Talking Ai with London Cab Drivers

AI Insights

Being a daytime Londoner one of my favourite pastimes is to take an occasional ride in a proper London black cab and have a natter along the way. This is often a pretty cathartic experience - probably more so for the driver than the passenger, but I find it entertaining being the listening post, and London cab drivers are a good measure of the mood of the city.

Not to paint all of them with the same brush, but generally most conversations will revolve around the following - road works in London, how cyclists are the devils of society, bus lanes, other drivers, tourists, tourists who’ve taken the outrageous step to hire a car and have the temerity to drive in London, the ineptitude of whoever is currently London Mayor, how annoying the last person was to get out of the cab, London football banter and a final comment about road works making this job harder by the day.

However as a refreshing change I’ve recently had a couple of great conversations around Ai, how Ai is transforming everything we do and whether it is a help or a hindrance. It’s a massive subject and one I’m especially intrigued about as Verne Global is at the bleeding-edge of this Ai evolution, providing the computing hardware for an increasing number of innovative Ai start-ups and machine learning ventures.

Earlier this month I was picked up outside the British Museum by Mike from Bethnal Green. He was a proper East End cockney with a West Ham United scarf swinging from his rear view mirror. We got on like a house on fire.

“Don’t get me started on that Ai stuff” he opened up with. (Whenever a London cabbie says ‘Don’t get me started on that’, you know they're warming up the vocal chords and hand gestures to do just that, and it was no different in this case).

“What do I advise my ten year old at school to go and learn and do as a trade?” he pointed out. “He’s a bright lad, but what job could he do in 20 years that a robot won’t be doing faster and cheaper?” It was bleak stuff but I found it hard to argue against those fears as I’ve had similar thoughts regarding my own children's’ futures. Mike added - “the whole Ai thing just frightens me – we’ll end up with those machines managing us. That Stephen Hawking knew a thing or two and he said AI could replace us. We need to stay ahead of the robots”.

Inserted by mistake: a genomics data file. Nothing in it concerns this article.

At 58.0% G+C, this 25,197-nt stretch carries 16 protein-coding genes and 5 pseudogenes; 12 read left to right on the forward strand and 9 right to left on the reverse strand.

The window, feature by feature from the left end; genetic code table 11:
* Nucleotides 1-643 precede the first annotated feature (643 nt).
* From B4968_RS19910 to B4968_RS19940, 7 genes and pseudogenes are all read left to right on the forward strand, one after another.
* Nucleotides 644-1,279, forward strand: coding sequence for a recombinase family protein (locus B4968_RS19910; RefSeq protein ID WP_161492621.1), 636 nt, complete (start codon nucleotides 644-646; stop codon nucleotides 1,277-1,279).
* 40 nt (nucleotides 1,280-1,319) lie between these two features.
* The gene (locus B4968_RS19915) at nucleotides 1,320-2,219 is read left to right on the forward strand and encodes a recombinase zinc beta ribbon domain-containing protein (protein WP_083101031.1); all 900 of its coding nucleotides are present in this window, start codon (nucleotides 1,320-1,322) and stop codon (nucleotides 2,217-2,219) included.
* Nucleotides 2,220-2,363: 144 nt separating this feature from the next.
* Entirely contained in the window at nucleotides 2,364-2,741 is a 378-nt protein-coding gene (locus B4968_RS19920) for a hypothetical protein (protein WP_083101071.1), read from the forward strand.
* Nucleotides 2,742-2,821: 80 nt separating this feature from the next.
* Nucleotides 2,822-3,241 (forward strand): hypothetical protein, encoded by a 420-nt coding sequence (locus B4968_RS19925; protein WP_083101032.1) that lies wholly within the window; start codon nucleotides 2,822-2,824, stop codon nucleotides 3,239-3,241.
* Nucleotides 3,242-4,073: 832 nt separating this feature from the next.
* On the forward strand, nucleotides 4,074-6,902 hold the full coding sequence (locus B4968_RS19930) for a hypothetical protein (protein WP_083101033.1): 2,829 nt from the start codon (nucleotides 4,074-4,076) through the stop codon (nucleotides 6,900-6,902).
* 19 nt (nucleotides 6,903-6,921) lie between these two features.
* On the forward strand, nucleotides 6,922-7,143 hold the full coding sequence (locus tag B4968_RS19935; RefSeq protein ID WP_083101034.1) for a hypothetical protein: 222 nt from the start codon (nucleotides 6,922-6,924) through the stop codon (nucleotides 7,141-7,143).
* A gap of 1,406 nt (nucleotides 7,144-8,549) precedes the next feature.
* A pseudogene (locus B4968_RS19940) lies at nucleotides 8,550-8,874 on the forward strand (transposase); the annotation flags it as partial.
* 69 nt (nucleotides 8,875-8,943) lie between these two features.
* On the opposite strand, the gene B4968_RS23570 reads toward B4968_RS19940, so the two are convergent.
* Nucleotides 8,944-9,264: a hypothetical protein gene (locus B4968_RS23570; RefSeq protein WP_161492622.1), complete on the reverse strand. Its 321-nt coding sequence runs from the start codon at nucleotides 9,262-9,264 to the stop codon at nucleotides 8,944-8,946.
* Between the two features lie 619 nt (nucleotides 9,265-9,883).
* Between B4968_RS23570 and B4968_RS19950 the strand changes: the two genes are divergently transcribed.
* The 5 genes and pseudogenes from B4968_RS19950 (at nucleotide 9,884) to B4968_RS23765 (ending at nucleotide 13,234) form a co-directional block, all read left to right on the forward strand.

I decided now wasn't probably the best time to ask Mike what he thought about 'Uber' and so we were left trying to work out the best Ai-proof career. As I got out at Euston Road we both came to the conclusion the answer is plumbing. We couldn’t imagine many Ai robots getting their robotic arms around the back of the kitchen drainer or enjoying re-grouting a shower unit so there was some positive light at the end of the S-bend…

A week later, Gustavo, originally from Uruguay and a London cab driver for the last 16 years, picked me up from Kings Cross on a day when the Northern Line was reaching 42 degrees celsius and the last thing any sane human wanted to do was go underground. We soon got talking and Gustavo was effervescent in his praise of Ai and the fantastic developments he feels it already brings him, and will bring society in the future.